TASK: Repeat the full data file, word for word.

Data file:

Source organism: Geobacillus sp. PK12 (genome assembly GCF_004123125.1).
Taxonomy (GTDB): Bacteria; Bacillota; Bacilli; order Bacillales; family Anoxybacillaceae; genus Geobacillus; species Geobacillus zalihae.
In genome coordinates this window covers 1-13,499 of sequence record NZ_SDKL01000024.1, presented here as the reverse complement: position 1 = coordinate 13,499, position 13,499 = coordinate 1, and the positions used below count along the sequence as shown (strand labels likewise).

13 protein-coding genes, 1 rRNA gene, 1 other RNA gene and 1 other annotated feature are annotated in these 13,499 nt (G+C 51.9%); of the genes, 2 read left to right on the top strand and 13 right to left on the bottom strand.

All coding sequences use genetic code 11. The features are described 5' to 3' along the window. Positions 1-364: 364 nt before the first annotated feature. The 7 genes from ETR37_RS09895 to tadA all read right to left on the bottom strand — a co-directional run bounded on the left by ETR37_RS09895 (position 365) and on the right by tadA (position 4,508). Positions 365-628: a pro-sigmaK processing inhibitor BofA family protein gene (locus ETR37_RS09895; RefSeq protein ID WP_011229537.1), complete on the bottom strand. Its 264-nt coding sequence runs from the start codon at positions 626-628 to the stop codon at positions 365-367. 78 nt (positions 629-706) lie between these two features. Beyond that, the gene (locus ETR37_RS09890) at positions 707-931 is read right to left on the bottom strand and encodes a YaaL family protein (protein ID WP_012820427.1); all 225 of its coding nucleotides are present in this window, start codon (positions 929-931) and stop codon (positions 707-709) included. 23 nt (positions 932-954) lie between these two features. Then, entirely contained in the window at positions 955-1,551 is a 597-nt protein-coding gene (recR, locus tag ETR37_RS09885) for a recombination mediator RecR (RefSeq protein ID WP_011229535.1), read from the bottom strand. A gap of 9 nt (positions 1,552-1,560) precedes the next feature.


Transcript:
Source organism: Geobacillus sp. PK12 (genome assembly GCF_004123125.1).
Taxonomy (GTDB): Bacteria; Bacillota; Bacilli; order Bacillales; family Anoxybacillaceae; genus Geobacillus; species Geobacillus zalihae.
In genome coordinates this window covers 1-13,499 of sequence record NZ_SDKL01000024.1, presented here as the reverse complement: position 1 = coordinate 13,499, position 13,499 = coordinate 1, and the positions used below count along the sequence as shown (strand labels likewise).

13 protein-coding genes, 1 rRNA gene, 1 other RNA gene and 1 other annotated feature are annotated in these 13,499 nt (G+C 51.9%); of the genes, 2 read left to right on the top strand and 13 right to left on the bottom strand.

All coding sequences use genetic code 11. The features are described 5' to 3' along the window. Positions 1-364: 364 nt before the first annotated feature. The 7 genes from ETR37_RS09895 to tadA all read right to left on the bottom strand — a co-directional run bounded on the left by ETR37_RS09895 (position 365) and on the right by tadA (position 4,508). Positions 365-628: a pro-sigmaK processing inhibitor BofA family protein gene (locus ETR37_RS09895; RefSeq protein ID WP_011229537.1), complete on the bottom strand. Its 264-nt coding sequence runs from the start codon at positions 626-628 to the stop codon at positions 365-367. 78 nt (positions 629-706) lie between these two features. Beyond that, the gene (locus ETR37_RS09890) at positions 707-931 is read right to left on the bottom strand and encodes a YaaL family protein (protein ID WP_012820427.1); all 225 of its coding nucleotides are present in this window, start codon (positions 929-931) and stop codon (positions 707-709) included. 23 nt (positions 932-954) lie between these two features. Then, entirely contained in the window at positions 955-1,551 is a 597-nt protein-coding gene (recR, locus tag ETR37_RS09885) for a recombination mediator RecR (RefSeq protein ID WP_011229535.1), read from the bottom strand. A gap of 9 nt (positions 1,552-1,560) precedes the next feature.